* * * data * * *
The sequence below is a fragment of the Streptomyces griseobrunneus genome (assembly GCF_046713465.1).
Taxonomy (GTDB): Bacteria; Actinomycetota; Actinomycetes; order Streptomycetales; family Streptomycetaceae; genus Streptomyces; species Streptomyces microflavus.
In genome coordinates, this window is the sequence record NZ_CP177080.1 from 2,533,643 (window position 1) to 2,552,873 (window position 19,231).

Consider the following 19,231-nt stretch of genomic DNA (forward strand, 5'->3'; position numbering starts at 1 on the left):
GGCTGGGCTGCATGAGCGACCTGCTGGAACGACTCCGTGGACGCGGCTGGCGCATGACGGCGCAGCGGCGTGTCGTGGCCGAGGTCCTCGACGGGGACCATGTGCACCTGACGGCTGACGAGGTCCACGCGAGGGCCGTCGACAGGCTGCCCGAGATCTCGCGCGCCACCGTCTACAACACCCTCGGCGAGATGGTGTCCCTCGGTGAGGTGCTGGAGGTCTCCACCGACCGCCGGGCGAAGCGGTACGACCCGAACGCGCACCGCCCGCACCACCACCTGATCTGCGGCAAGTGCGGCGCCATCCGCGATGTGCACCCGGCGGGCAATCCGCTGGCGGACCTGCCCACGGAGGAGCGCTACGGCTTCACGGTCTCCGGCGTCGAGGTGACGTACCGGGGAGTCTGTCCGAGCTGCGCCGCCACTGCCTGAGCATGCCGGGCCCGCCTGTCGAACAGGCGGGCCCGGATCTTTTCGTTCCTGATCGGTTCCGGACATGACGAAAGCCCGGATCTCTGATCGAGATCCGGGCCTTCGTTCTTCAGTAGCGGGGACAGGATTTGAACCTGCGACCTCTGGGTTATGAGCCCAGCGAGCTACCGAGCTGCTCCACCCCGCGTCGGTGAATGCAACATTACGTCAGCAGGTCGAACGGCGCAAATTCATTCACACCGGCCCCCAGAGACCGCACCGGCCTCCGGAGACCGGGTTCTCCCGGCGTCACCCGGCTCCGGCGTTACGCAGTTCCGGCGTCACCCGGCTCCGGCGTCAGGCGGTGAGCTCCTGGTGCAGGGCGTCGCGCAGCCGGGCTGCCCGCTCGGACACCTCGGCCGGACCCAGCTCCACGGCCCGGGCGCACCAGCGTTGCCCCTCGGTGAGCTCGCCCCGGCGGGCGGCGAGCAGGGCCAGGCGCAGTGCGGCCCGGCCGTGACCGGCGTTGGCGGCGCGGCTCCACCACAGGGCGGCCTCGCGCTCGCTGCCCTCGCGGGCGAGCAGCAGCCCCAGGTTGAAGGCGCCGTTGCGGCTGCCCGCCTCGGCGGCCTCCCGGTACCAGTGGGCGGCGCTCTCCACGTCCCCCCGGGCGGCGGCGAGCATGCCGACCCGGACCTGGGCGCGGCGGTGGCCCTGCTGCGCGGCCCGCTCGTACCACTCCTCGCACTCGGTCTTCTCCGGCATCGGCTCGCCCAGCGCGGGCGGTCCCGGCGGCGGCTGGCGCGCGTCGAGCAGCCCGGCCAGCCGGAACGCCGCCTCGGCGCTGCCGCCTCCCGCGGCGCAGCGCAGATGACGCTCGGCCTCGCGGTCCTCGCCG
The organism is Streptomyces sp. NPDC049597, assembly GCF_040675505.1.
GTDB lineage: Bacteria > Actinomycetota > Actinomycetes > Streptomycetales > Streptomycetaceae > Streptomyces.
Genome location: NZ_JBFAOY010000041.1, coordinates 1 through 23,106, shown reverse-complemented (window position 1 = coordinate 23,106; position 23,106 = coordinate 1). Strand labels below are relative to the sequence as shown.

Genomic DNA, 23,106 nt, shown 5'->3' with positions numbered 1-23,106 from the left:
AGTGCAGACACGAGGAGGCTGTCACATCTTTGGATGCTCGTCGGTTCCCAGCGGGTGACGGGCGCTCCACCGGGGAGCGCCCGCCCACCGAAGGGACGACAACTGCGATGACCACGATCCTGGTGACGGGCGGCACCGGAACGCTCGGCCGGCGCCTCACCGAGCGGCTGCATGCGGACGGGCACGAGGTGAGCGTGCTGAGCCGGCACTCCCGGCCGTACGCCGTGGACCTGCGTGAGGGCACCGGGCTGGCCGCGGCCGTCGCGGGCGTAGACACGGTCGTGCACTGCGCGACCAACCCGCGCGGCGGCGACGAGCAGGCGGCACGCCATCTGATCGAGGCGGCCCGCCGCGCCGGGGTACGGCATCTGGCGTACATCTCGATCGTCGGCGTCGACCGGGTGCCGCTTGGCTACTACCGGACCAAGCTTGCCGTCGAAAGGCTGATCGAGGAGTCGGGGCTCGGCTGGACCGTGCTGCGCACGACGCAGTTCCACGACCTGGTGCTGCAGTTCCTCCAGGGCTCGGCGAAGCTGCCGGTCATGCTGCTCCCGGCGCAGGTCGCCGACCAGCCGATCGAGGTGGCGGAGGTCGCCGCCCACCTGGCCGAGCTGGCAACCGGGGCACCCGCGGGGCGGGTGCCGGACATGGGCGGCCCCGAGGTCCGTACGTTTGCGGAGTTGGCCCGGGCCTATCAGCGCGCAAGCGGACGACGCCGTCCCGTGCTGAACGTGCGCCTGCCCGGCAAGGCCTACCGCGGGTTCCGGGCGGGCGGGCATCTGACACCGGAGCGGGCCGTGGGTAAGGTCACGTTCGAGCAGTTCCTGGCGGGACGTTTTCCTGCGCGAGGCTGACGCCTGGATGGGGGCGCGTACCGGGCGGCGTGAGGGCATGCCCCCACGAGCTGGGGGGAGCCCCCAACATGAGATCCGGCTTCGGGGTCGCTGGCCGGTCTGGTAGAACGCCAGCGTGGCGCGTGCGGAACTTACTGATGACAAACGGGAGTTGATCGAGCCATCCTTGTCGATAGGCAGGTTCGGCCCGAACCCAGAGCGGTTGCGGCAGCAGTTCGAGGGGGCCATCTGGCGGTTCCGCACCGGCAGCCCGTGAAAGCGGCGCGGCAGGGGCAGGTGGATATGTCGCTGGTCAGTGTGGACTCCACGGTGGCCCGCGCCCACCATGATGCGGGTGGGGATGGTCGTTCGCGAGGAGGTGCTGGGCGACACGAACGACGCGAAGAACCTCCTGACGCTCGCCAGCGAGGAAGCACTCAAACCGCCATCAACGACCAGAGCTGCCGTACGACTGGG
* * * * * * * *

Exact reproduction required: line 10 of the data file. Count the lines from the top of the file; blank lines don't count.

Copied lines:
AGTGCAGACACGAGGAGGCTGTCACATCTTTGGATGCTCGTCGGTTCCCAGCGGGTGACGGGCGCTCCACCGGGGAGCGCCCGCCCACCGAAGGGACGACAACTGCGATGACCACGATCCTGGTGACGGGCGGCACCGGAACGCTCGGCCGGCGCCTCACCGAGCGGCTGCATGCGGACGGGCACGAGGTGAGCGTGCTGAGCCGGCACTCCCGGCCGTACGCCGTGGACCTGCGTGAGGGCACCGGGCTGGCCGCGGCCGTCGCGGGCGTAGACACGGTCGTGCACTGCGCGACCAACCCGCGCGGCGGCGACGAGCAGGCGGCACGCCATCTGATCGAGGCGGCCCGCCGCGCCGGGGTACGGCATCTGGCGTACATCTCGATCGTCGGCGTCGACCGGGTGCCGCTTGGCTACTACCGGACCAAGCTTGCCGTCGAAAGGCTGATCGAGGAGTCGGGGCTCGGCTGGACCGTGCTGCGCACGACGCAGTTCCACGACCTGGTGCTGCAGTTCCTCCAGGGCTCGGCGAAGCTGCCGGTCATGCTGCTCCCGGCGCAGGTCGCCGACCAGCCGATCGAGGTGGCGGAGGTCGCCGCCCACCTGGCCGAGCTGGCAACCGGGGCACCCGCGGGGCGGGTGCCGGACATGGGCGGCCCCGAGGTCCGTACGTTTGCGGAGTTGGCCCGGGCCTATCAGCGCGCAAGCGGACGACGCCGTCCCGTGCTGAACGTGCGCCTGCCCGGCAAGGCCTACCGCGGGTTCCGGGCGGGCGGGCATCTGACACCGGAGCGGGCCGTGGGTAAGGTCACGTTCGAGCAGTTCCTGGCGGGACGTTTTCCTGCGCGAGGCTGACGCCTGGATGGGGGCGCGTACCGGGCGGCGTGAGGGCATGCCCCCACGAGCTGGGGGGAGCCCCCAACATGAGATCCGGCTTCGGGGTCGCTGGCCGGTCTGGTAGAACGCCAGCGTGGCGCGTGCGGAACTTACTGATGACAAACGGGAGTTGATCGAGCCATCCTTGTCGATAGGCAGGTTCGGCCCGAACCCAGAGCGGTTGCGGCAGCAGTTCGAGGGGGCCATCTGGCGGTTCCGCACCGGCAGCCCGTGAAAGCGGCGCGGCAGGGGCAGGTGGATATGTCGCTGGTCAGTGTGGACTCCACGGTGGCCCGCGCCCACCATGATGCGGGTGGGGATGGTCGTTCGCGAGGAGGTGCTGGGCGACACGAACGACGCGAAGAACCTCCTGACGCTCGCCAGCGAGGAAGCACTCAAACCGCCATCAACGACCAGAGCTGCCGTACGACTGGG